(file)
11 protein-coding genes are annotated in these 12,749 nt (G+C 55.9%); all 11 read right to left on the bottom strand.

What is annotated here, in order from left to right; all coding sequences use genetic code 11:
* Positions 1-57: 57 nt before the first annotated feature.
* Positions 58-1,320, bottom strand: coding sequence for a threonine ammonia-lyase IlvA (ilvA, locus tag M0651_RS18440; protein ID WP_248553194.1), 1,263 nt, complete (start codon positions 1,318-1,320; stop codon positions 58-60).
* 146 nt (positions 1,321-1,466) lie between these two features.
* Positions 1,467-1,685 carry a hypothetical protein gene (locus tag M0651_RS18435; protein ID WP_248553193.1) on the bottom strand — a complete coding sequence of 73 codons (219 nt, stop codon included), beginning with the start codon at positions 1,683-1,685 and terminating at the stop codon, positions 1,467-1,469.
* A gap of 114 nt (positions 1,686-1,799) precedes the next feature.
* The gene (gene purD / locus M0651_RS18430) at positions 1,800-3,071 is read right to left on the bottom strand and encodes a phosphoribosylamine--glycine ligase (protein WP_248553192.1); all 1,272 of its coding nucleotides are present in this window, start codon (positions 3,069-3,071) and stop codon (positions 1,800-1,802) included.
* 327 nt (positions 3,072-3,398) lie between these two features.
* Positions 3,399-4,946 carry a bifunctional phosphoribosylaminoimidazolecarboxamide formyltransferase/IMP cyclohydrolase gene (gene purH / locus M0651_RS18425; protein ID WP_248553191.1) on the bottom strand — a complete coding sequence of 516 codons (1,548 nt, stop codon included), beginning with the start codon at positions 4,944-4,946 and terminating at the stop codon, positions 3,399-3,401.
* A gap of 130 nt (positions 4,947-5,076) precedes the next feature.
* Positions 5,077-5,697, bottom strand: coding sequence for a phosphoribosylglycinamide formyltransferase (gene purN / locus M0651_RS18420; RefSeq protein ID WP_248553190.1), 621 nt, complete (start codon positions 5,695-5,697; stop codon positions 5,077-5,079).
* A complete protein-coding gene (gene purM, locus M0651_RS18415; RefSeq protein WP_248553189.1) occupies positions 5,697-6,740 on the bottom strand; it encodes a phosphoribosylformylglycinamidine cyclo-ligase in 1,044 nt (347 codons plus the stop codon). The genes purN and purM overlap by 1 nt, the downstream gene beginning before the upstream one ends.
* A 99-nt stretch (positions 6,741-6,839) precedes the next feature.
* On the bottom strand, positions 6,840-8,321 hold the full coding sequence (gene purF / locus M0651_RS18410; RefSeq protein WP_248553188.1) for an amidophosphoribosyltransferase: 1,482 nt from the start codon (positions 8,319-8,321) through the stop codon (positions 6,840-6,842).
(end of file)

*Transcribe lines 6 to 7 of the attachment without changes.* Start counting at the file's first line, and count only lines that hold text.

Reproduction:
* Positions 1,467-1,685 carry a hypothetical protein gene (locus tag M0651_RS18435; protein ID WP_248553193.1) on the bottom strand — a complete coding sequence of 73 codons (219 nt, stop codon included), beginning with the start codon at positions 1,683-1,685 and terminating at the stop codon, positions 1,467-1,469.
* A gap of 114 nt (positions 1,686-1,799) precedes the next feature.